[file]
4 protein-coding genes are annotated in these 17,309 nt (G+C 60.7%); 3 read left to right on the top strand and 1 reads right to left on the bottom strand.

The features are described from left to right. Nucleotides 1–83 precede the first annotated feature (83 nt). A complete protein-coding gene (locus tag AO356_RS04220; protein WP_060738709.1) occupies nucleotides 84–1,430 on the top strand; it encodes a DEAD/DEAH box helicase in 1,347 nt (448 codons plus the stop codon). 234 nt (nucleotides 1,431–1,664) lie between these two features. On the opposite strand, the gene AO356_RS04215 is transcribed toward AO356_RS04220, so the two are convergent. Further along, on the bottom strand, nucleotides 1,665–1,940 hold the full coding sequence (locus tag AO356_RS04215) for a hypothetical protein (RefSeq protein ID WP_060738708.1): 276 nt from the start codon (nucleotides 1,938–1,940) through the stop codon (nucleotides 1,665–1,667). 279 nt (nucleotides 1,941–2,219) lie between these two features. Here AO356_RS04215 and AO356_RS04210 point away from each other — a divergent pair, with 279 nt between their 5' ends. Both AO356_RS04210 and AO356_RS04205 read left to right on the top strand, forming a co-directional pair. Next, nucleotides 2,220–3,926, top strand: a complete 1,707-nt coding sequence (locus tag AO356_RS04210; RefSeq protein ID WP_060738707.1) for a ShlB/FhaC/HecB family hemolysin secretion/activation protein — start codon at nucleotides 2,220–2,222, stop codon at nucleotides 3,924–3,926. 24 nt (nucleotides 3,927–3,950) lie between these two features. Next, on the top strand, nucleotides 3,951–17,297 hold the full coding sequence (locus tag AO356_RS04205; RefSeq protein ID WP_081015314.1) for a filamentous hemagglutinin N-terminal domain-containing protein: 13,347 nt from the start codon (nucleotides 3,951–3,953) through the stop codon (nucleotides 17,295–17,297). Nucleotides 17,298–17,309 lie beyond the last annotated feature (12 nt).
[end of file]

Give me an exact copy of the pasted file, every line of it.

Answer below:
4 protein-coding genes are annotated in these 17,309 nt (G+C 60.7%); 3 read left to right on the top strand and 1 reads right to left on the bottom strand.

The features are described from left to right. Nucleotides 1–83 precede the first annotated feature (83 nt). A complete protein-coding gene (locus tag AO356_RS04220; protein WP_060738709.1) occupies nucleotides 84–1,430 on the top strand; it encodes a DEAD/DEAH box helicase in 1,347 nt (448 codons plus the stop codon). 234 nt (nucleotides 1,431–1,664) lie between these two features. On the opposite strand, the gene AO356_RS04215 is transcribed toward AO356_RS04220, so the two are convergent. Further along, on the bottom strand, nucleotides 1,665–1,940 hold the full coding sequence (locus tag AO356_RS04215) for a hypothetical protein (RefSeq protein ID WP_060738708.1): 276 nt from the start codon (nucleotides 1,938–1,940) through the stop codon (nucleotides 1,665–1,667). 279 nt (nucleotides 1,941–2,219) lie between these two features. Here AO356_RS04215 and AO356_RS04210 point away from each other — a divergent pair, with 279 nt between their 5' ends. Both AO356_RS04210 and AO356_RS04205 read left to right on the top strand, forming a co-directional pair. Next, nucleotides 2,220–3,926, top strand: a complete 1,707-nt coding sequence (locus tag AO356_RS04210; RefSeq protein ID WP_060738707.1) for a ShlB/FhaC/HecB family hemolysin secretion/activation protein — start codon at nucleotides 2,220–2,222, stop codon at nucleotides 3,924–3,926. 24 nt (nucleotides 3,927–3,950) lie between these two features. Next, on the top strand, nucleotides 3,951–17,297 hold the full coding sequence (locus tag AO356_RS04205; RefSeq protein ID WP_081015314.1) for a filamentous hemagglutinin N-terminal domain-containing protein: 13,347 nt from the start codon (nucleotides 3,951–3,953) through the stop codon (nucleotides 17,295–17,297). Nucleotides 17,298–17,309 lie beyond the last annotated feature (12 nt).